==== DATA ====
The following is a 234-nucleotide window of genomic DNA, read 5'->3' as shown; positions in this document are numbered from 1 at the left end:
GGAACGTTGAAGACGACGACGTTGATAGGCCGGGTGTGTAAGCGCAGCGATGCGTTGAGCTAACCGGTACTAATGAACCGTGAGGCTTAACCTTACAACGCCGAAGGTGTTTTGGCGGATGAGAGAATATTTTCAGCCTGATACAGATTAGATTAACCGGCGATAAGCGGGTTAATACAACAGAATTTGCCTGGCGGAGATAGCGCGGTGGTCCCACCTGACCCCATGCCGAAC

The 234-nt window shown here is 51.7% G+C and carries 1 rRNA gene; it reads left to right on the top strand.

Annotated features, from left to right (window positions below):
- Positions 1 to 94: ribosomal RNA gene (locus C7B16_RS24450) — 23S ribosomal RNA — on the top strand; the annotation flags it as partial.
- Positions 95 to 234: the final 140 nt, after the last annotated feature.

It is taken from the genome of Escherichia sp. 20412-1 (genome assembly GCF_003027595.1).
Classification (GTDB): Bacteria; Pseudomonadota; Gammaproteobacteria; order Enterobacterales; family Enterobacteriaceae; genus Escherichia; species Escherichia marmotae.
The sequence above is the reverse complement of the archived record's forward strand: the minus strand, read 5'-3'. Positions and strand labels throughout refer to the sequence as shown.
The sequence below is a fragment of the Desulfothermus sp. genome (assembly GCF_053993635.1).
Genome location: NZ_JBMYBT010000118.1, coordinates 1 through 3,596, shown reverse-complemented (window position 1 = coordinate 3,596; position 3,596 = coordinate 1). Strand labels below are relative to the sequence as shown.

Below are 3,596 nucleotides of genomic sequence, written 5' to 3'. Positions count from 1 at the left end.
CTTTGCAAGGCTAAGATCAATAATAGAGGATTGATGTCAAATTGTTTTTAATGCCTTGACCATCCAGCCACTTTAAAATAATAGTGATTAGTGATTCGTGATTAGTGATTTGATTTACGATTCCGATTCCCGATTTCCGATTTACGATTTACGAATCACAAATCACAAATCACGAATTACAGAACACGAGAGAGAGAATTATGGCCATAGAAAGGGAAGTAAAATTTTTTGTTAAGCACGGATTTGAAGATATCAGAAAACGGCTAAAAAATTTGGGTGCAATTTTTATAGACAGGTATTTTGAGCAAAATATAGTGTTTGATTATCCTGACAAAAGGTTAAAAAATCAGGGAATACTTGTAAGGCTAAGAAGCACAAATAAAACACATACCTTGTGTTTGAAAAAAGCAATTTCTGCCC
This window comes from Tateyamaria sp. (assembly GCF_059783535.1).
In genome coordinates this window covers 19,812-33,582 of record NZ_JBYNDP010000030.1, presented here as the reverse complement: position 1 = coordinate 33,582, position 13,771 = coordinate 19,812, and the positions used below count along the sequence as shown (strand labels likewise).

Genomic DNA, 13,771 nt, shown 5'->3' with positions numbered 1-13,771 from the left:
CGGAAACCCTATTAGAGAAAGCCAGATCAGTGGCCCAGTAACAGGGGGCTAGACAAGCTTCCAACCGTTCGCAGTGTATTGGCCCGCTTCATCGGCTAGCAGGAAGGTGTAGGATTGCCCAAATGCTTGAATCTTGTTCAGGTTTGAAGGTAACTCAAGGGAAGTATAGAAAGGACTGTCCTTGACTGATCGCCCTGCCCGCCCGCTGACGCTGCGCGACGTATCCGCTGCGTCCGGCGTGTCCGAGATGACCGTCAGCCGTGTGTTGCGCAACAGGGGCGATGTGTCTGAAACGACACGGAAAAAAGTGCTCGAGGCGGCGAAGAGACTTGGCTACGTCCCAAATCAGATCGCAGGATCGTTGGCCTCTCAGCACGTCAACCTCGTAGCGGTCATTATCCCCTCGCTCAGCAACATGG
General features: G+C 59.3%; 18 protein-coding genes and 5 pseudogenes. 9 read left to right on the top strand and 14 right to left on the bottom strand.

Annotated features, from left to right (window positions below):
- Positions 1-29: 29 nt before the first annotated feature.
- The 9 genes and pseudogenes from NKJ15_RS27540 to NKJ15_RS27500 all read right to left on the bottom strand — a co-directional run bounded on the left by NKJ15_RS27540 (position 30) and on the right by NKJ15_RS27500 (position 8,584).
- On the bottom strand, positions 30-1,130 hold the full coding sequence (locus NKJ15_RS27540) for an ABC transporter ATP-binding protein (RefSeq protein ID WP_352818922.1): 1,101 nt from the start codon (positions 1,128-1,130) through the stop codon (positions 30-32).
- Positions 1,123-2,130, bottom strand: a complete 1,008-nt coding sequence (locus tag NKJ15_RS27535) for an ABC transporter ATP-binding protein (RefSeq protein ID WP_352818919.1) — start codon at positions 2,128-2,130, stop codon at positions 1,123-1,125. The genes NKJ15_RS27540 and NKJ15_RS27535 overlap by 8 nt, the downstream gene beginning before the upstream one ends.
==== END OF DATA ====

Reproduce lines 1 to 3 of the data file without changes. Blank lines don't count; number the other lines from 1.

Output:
The following is a 234-nucleotide window of genomic DNA, read 5'->3' as shown; positions in this document are numbered from 1 at the left end:
GGAACGTTGAAGACGACGACGTTGATAGGCCGGGTGTGTAAGCGCAGCGATGCGTTGAGCTAACCGGTACTAATGAACCGTGAGGCTTAACCTTACAACGCCGAAGGTGTTTTGGCGGATGAGAGAATATTTTCAGCCTGATACAGATTAGATTAACCGGCGATAAGCGGGTTAATACAACAGAATTTGCCTGGCGGAGATAGCGCGGTGGTCCCACCTGACCCCATGCCGAAC

The 234-nt window shown here is 51.7% G+C and carries 1 rRNA gene; it reads left to right on the top strand.